Ask Lafeber


December 30, 2021


I was told I had two male Cockatiels one is all gray with a completely white face the other is the yellow with orange cheeks they I found four eggs in the cageNeither one of the birds pay any attention to the eggs they don’t sit on them they don’t pay any attention to them at all


Hi Linda,

The bird with the white face is the male. Possibly the person didn’t know how to tell the sex of a lutino, which is what your female is. She will have markings under her flight feathers and tail that a male lutino doesn’t have. There are changes you can make in their routine and cage that will discourage more egg laying. It’s important that she not keep laying eggs. In the wild they only lay once a year. In captivity, they can get stuck in an egg laying cycle because we provide the ideal breeding conditions year round. But she can literally die from laying too many eggs, so it’s important to make changes to stop the cycle. Even if you decide to breed them, you have to make these changes after each clutch and make the pair rest for 6 months. But unless you want to deal with breeding, you will continue this new routine year round. It will be important to clean the cage daily – this is disruptive for them and makes them feel like they can’t nest in it. If there is a cage grate, you can just change the papers daily, or refresh the bedding if you use bedding. If there isn’t a floor grate, follow the advice below.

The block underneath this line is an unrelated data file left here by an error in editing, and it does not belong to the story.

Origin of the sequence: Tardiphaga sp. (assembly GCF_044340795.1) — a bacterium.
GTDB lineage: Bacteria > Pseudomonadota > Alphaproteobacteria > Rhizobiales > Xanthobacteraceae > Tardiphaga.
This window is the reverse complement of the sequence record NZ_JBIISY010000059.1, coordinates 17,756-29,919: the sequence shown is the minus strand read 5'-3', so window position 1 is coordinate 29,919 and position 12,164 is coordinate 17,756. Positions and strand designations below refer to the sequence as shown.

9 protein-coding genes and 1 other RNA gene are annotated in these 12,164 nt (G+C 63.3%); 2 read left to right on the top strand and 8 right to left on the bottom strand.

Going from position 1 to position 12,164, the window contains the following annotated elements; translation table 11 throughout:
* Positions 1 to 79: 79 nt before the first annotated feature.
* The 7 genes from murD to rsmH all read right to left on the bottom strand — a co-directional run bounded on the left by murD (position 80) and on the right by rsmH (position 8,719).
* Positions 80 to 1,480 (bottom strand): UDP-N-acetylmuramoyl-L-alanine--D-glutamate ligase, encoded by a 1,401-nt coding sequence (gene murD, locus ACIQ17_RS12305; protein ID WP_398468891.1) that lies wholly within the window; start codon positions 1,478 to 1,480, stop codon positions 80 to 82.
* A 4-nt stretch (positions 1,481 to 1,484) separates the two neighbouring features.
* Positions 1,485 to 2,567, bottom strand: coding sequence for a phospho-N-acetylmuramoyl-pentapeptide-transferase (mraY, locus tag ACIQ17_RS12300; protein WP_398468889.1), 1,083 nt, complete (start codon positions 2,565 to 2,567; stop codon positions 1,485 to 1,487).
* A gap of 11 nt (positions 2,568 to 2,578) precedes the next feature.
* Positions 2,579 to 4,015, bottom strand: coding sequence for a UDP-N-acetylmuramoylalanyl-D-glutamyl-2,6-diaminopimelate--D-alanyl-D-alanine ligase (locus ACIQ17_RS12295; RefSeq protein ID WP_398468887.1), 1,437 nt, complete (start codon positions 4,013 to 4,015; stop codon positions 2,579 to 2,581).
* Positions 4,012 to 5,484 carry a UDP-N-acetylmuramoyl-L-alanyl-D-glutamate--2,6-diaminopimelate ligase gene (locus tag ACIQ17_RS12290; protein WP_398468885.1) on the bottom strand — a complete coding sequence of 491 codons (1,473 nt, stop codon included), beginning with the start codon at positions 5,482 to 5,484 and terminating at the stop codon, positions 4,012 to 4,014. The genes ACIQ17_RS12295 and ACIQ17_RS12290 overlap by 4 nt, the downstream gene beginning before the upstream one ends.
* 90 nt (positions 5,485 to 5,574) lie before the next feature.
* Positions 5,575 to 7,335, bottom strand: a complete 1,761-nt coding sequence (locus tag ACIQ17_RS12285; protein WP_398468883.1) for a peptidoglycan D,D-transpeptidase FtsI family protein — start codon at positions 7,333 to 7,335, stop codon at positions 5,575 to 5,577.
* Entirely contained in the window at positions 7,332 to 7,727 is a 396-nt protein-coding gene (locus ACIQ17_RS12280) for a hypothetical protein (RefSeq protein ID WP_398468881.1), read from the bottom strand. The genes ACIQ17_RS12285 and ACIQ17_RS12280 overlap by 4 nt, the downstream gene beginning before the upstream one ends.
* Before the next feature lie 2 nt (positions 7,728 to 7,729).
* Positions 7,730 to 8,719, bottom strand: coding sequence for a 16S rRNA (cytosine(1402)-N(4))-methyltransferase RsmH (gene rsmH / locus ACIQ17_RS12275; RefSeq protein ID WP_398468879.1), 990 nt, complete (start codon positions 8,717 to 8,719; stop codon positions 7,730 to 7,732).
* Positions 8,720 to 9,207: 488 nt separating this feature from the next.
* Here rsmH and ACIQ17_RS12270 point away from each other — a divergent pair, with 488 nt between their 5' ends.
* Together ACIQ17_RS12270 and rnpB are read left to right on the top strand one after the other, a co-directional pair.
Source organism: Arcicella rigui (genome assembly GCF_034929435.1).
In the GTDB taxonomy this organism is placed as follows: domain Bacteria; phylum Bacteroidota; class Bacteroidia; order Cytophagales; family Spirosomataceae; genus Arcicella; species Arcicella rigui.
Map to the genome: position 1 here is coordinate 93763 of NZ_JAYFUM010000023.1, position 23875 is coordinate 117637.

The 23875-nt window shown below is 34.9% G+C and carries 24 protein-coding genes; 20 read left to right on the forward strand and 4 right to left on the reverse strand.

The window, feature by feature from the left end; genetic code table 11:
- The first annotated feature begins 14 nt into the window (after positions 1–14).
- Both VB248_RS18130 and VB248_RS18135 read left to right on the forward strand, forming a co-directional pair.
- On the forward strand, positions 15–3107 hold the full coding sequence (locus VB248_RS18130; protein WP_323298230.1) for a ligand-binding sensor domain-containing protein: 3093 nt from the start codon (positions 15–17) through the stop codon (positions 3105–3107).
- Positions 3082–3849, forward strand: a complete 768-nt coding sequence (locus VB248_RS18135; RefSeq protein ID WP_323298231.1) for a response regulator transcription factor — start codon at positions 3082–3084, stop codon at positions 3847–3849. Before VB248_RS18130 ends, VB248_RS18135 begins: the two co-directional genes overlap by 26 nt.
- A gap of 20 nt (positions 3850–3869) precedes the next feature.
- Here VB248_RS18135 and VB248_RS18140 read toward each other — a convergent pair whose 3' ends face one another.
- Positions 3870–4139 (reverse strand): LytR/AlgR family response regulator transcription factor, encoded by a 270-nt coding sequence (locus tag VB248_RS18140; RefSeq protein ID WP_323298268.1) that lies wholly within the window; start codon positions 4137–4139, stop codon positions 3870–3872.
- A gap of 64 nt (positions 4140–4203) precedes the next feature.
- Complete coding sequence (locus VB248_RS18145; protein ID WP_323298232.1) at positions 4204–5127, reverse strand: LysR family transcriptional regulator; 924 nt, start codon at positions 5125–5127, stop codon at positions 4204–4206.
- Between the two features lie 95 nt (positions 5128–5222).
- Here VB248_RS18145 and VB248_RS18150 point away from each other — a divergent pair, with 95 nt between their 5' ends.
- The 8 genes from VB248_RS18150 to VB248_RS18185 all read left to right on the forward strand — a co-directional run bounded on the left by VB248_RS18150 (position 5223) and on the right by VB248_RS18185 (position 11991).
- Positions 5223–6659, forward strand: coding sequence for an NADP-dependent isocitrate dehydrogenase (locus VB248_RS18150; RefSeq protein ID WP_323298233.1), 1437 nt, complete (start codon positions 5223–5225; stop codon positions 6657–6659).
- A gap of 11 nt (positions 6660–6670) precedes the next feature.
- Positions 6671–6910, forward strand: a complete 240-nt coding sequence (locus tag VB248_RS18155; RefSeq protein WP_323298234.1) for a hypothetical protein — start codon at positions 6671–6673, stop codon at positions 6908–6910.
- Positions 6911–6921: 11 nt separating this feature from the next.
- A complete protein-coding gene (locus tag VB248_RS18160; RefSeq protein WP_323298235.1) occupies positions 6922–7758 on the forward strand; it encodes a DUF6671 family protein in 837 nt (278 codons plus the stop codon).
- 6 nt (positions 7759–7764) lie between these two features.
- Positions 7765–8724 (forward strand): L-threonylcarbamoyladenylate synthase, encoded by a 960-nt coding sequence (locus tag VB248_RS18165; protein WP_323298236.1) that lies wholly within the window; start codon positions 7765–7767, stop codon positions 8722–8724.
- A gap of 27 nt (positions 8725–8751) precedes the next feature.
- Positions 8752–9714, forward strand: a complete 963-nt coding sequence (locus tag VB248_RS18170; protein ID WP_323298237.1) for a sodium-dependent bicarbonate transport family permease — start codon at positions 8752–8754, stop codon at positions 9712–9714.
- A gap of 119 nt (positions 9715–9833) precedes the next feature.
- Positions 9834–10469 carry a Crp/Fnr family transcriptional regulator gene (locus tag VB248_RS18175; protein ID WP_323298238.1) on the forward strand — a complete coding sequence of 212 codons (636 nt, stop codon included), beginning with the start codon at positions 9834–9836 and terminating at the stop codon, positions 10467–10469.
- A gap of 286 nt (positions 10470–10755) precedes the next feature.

You need to do all of these things to discourage egg laying.  Keep in mind that to lay eggs, she needs longer daylight, warmer weather, abundant food, and a quiet, private environment. Your goal is to reverse these conditions.

Limit her light to 8-10 hours by covering the cage early each evening

Do not give her anything to use as a nest – no bird huts or tents, no box, bowl, etc. If she decides to sit in a food bowl, remove it and replace with smaller cups.

Do not give her anything to shred such as paper or cardboard.

Rearrange the toys in the cage frequently.

Move the cage to a different place in the room. Move the cage about once a week, or whenever she shows signs of nesting – settling on the cage floor for example.

If she is let out of the cage, do not let her get in any dark cozy places and don’t give her free roam.

When you handle her, limit any petting to her head and neck – do not pet her on the body.

If there is no metal floor grate, then do not use any bedding or paper in the cage tray – leave it bare and clean it daily.

Thank you for asking Lafeber,


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